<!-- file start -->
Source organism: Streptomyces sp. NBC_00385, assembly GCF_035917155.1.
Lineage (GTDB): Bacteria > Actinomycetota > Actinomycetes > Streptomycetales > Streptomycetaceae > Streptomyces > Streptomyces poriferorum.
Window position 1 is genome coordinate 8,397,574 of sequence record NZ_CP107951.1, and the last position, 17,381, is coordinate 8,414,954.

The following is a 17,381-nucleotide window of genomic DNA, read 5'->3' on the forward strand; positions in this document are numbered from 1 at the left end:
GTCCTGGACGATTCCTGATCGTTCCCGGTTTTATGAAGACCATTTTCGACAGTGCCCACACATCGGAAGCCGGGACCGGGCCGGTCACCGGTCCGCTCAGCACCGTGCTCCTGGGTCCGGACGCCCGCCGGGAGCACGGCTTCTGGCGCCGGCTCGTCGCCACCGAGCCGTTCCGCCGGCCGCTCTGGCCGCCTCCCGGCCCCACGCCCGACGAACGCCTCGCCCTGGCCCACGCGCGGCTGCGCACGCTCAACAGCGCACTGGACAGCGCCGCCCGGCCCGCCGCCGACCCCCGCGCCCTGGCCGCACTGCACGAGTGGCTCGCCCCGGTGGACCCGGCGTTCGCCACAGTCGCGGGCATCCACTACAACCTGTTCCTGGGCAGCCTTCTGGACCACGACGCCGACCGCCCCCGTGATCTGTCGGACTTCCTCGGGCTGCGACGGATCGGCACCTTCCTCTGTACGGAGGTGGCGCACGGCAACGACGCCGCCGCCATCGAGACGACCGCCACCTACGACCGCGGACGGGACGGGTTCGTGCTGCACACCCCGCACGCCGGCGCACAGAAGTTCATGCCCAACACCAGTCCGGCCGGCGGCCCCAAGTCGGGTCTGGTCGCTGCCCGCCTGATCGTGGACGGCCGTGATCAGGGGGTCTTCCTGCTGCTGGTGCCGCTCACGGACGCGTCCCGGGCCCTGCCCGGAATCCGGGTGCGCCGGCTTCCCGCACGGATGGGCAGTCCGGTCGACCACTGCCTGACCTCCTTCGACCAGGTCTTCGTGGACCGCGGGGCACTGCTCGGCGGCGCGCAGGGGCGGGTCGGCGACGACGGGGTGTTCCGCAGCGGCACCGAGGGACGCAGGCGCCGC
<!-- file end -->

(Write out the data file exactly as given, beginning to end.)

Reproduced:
Source organism: Streptomyces sp. NBC_00385, assembly GCF_035917155.1.
Lineage (GTDB): Bacteria > Actinomycetota > Actinomycetes > Streptomycetales > Streptomycetaceae > Streptomyces > Streptomyces poriferorum.
Window position 1 is genome coordinate 8,397,574 of sequence record NZ_CP107951.1, and the last position, 17,381, is coordinate 8,414,954.

The following is a 17,381-nucleotide window of genomic DNA, read 5'->3' on the forward strand; positions in this document are numbered from 1 at the left end:
GTCCTGGACGATTCCTGATCGTTCCCGGTTTTATGAAGACCATTTTCGACAGTGCCCACACATCGGAAGCCGGGACCGGGCCGGTCACCGGTCCGCTCAGCACCGTGCTCCTGGGTCCGGACGCCCGCCGGGAGCACGGCTTCTGGCGCCGGCTCGTCGCCACCGAGCCGTTCCGCCGGCCGCTCTGGCCGCCTCCCGGCCCCACGCCCGACGAACGCCTCGCCCTGGCCCACGCGCGGCTGCGCACGCTCAACAGCGCACTGGACAGCGCCGCCCGGCCCGCCGCCGACCCCCGCGCCCTGGCCGCACTGCACGAGTGGCTCGCCCCGGTGGACCCGGCGTTCGCCACAGTCGCGGGCATCCACTACAACCTGTTCCTGGGCAGCCTTCTGGACCACGACGCCGACCGCCCCCGTGATCTGTCGGACTTCCTCGGGCTGCGACGGATCGGCACCTTCCTCTGTACGGAGGTGGCGCACGGCAACGACGCCGCCGCCATCGAGACGACCGCCACCTACGACCGCGGACGGGACGGGTTCGTGCTGCACACCCCGCACGCCGGCGCACAGAAGTTCATGCCCAACACCAGTCCGGCCGGCGGCCCCAAGTCGGGTCTGGTCGCTGCCCGCCTGATCGTGGACGGCCGTGATCAGGGGGTCTTCCTGCTGCTGGTGCCGCTCACGGACGCGTCCCGGGCCCTGCCCGGAATCCGGGTGCGCCGGCTTCCCGCACGGATGGGCAGTCCGGTCGACCACTGCCTGACCTCCTTCGACCAGGTCTTCGTGGACCGCGGGGCACTGCTCGGCGGCGCGCAGGGGCGGGTCGGCGACGACGGGGTGTTCCGCAGCGGCACCGAGGGACGCAGGCGCCGC